It has been long settled that when one of several co-sureties lias been compelled to pay the debt of bis principal, be lias a right in a Court of Equity to call upon the others for their contribution. This right to contribution was probably founded upon the maxim, that equality between those whose obligations are identical, is equity, and that the creditor cannot be permitted at his choice, to impose on one, that burthen which, on the principles of natural justice, ought to be borne by all. In modern times, the Courts of Law in England, assumed a jurisdiction over such demands, upon the ground that this principle of equality being settled, a contract by the co-sureties to contribute according to this principle might be inferred. The Courts of Law however, in this State, declined to assume this jurisdiction, considering it as belonging exclusively to a *362Court of Equity. The Legislature then interfered and by the act of 1807 (Rev.ch. 722,') declared that wiien one of several sureties shall have been compelled to pay the debt of his principal, and such principal should be insol-rent or out of the State, the surety so paying, should have and maintain his action on the case against the other surety or sureties, for his or their rateable proportion of the debt so paid, before any Court of record, or justice of the peace having jurisdiction of the amount demanded. We regard this act as intended to remove the scruples of our judges, and to make thenceforth, what had been supposed an obligation in conscience only, and proper to be enforced exclusively in a Court of Equity, a legal obligation ñt for the cognizance of a Court of Law. Co-sureties therefore arc to be regarded as having mutually contracted to make this contribution in the event of a loss being thrown upon cither, in the manner designated in this act.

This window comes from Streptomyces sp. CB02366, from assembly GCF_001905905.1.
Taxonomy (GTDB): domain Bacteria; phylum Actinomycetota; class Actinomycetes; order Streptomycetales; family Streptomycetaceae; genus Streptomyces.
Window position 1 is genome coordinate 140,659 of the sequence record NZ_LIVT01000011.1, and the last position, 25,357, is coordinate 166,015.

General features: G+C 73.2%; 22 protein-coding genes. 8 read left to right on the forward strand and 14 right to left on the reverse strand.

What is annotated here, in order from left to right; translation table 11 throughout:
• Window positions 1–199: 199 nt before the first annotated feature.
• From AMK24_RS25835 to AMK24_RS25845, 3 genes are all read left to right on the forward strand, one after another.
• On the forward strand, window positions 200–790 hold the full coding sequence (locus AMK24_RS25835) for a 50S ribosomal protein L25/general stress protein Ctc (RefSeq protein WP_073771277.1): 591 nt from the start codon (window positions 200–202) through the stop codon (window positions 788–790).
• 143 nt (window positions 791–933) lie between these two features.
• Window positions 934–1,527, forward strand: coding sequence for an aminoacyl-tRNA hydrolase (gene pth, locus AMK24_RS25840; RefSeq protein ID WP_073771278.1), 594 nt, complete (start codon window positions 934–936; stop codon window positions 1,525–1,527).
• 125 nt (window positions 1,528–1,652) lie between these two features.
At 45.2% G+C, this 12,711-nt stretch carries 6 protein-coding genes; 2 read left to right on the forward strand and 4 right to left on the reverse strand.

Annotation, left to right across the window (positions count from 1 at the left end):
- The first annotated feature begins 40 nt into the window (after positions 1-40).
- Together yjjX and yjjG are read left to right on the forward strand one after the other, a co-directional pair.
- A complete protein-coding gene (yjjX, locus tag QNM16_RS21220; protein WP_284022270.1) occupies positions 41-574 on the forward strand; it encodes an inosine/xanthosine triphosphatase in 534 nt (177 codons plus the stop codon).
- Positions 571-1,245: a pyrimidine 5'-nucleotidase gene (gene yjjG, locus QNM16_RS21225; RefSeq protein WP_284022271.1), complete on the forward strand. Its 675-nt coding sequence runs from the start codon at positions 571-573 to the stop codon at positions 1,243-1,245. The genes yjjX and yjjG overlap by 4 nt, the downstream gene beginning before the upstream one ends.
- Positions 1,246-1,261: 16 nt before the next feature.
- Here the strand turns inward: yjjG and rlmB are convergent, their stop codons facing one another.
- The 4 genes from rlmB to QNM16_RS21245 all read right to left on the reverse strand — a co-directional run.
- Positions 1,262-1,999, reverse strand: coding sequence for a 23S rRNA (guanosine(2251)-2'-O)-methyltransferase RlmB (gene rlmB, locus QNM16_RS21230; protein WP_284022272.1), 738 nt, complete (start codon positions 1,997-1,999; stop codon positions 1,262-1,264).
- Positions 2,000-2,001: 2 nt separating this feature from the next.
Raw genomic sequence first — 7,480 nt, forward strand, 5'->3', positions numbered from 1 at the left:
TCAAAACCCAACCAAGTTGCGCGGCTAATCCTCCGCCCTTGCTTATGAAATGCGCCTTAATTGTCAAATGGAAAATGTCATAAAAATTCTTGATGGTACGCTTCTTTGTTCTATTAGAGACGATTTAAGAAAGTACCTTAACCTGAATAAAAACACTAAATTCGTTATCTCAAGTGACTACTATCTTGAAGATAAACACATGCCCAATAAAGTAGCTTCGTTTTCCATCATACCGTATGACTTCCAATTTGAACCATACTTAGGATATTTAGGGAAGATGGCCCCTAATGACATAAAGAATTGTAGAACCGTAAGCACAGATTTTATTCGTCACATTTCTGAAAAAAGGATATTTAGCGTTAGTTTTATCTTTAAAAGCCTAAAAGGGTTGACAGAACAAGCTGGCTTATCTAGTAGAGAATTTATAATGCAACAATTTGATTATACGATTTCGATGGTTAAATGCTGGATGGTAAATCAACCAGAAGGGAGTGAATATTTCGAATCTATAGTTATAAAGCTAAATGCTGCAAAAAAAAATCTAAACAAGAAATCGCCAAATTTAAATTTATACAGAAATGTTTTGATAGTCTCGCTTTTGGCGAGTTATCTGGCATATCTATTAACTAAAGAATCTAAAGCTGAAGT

Where a note ^¿aJaWes°“ that the statut LimitationS begins to run from its date.